Then there's the 47%.

Maybe Ryan, who seems to have stuck to his 30% comment (3), will have something to say on behalf of Romney who said this week in an interview with Wolf Blitzer that he was "wrong" about the 47% (4); even though after the release of the infamous video, and weeks after, he "doubled down" and stood by his words. Now he says he was wrong, meaning people who supported the conflated accusation that people, 47% of them, who at some point in their life needed a government service (under-employed, retired people, disabled people, and military veterans among them) are lazy or refuse take responsibility for their life; if you supported that statement by Romney, he told you this last week that you were wrong.

But who knows, he might jump back to your side any day.

In countless interviews over the past few weeks were both Romney and Ryan have refused to talk about real plans for reducing the deficit, refused to supply real numbers and real descriptions of the loopholes he plans to close; Romney and Ryan want you to trust they can reduce the deficit while also giving you tax cuts, which they say they are both planning, and not planning, depending on the day. They want you to believe they can fix the deficit by increasing military spending, which is already 20% of the budget. Many professionals, from both sides of the political center line, speculate over the plausibility of all of it.

We'd like to hear more about everything the Romney/Ryan ticket has flipped-flopped on, just to see where they stand as Romney edges towards a more moderate platform, turning on everything that he's said he strongly stood for and has since become soft on.

So, we're watching the Vice Presidential Debate tomorrow night to hear concrete information about the Romney/Ryan plan to reduce the deficit, as well as other things dear to us in this election: namely human rights, education, and the environment; because no matter the outcome of the election, something will have a personal effect on us, though far less when compared to the impact it will have on other people. Like we've said in the past, our choice in the election has very little to do with us personally (the only way it effects us is whether or not we can get health insurance or not. Uninsured pre-exiting conditions under Romneycare are not eligible for his plan), rather it has more to do with people we care about.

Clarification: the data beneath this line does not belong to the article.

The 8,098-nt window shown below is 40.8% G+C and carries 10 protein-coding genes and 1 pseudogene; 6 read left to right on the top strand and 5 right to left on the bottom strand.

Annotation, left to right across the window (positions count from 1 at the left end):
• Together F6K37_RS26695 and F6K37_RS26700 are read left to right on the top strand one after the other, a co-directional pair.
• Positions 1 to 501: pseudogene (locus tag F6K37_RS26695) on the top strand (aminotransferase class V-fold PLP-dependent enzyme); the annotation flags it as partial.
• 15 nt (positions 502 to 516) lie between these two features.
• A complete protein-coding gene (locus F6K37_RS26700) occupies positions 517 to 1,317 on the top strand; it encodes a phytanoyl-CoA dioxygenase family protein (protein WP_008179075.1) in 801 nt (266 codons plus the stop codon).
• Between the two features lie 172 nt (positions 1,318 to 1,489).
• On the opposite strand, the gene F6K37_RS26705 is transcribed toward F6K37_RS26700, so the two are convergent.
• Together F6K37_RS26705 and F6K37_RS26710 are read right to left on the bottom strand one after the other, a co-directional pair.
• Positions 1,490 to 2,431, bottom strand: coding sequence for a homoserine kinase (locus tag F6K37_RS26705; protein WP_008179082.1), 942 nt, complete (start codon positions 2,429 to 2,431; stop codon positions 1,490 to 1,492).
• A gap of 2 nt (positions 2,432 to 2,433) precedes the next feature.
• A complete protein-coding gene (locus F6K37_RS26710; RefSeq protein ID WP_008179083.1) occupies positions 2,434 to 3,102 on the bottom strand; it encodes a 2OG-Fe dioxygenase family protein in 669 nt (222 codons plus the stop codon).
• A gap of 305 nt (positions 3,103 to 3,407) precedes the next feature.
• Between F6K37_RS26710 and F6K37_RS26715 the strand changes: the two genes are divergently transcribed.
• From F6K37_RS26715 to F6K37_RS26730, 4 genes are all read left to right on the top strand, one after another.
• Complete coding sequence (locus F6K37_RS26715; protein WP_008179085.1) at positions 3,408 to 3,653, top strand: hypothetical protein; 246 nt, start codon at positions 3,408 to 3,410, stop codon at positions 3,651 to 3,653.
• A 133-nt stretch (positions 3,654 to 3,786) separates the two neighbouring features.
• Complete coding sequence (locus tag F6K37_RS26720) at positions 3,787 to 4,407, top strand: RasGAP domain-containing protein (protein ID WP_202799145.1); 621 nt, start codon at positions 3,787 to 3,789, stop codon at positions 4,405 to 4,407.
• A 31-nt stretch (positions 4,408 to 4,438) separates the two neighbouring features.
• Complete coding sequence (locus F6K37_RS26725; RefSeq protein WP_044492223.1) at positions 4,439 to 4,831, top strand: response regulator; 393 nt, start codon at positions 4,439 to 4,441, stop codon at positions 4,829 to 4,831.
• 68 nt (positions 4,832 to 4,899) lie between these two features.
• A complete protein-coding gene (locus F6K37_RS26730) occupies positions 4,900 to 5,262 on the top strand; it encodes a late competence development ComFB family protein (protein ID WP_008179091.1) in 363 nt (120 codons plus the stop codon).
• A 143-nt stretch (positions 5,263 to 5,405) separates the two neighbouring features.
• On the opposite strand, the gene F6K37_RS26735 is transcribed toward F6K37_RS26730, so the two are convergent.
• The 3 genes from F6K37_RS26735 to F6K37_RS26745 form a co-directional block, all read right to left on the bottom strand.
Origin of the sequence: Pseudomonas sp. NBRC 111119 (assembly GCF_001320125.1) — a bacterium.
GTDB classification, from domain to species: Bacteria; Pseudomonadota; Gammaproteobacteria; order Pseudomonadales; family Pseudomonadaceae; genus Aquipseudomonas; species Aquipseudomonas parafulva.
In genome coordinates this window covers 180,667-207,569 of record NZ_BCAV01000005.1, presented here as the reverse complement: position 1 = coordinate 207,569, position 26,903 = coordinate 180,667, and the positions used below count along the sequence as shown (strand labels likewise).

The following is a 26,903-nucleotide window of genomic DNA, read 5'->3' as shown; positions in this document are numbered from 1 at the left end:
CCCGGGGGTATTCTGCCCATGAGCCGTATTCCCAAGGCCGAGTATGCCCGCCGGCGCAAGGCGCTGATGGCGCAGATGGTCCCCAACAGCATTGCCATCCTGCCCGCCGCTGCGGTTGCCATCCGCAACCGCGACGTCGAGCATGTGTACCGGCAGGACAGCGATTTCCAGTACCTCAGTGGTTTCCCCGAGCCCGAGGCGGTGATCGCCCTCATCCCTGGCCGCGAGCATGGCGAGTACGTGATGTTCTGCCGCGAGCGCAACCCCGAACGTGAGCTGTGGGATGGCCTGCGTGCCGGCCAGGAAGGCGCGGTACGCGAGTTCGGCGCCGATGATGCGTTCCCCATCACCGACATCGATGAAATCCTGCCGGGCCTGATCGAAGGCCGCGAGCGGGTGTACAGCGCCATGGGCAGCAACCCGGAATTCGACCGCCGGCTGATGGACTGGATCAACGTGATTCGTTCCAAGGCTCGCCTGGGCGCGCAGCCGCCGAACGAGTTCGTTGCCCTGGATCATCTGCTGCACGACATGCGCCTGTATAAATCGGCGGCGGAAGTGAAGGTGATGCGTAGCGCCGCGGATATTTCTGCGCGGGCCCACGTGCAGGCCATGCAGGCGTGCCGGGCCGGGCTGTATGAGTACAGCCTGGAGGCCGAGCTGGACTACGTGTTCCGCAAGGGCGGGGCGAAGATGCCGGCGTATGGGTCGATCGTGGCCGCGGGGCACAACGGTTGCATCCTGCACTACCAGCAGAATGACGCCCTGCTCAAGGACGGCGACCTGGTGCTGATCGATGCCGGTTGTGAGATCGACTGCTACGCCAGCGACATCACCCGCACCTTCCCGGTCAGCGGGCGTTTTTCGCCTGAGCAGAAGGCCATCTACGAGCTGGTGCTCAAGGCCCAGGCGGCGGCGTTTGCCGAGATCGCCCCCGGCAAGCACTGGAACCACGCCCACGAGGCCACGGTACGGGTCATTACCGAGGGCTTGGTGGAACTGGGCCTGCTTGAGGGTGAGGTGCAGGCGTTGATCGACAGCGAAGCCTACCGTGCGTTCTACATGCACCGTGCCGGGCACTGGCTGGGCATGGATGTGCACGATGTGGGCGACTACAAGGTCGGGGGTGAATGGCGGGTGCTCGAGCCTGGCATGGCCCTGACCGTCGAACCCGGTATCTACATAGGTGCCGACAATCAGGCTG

Read our review on the First Presidential Debate here: 'Big Bird On The Brink of Extinction...and Other Debate Foibles

Listen to some interesting words from Franklin D. Roosevelt: (sorry, embedding has been turned off, otherwise we wouldn't ask you to follow a YouTube link)
The transcript:
"Let me warn you, and let me warn the nation, against the smooth evasion that says 'Of course we believe these things. We believe in social security. We believe in work for the unemployed. We believe in saving homes. Cross our hearts and hope to die.

'We believe in all these things. But we do not like the way that the present administration is doing them. Just turn them over to us. We will do all of them, we will do more of them, we will do them better and, most important of all, the doing of them will not cost anybody anything'"

Sources and Citation:
(1) At Last Night’s Debate: Romney Told 27 Myths In 38 Minutes, Igor Volsky, Think Progress, October 4, 2012

(2) Romney promises no abortion legislation will be part of presidential agenda, Associated Press, Washington Post, October 9, 2012,

(3) Rep. Paul Ryan Claims 30% Of Americans "Want Welfare State", Michael Allen, Opposing Views, October 3, 2012,

(4) Mitt Romney CNN Interview: The 47% Comment Is 'Not What I Meant', Sam Stein, Huffington Post, October 9, 2010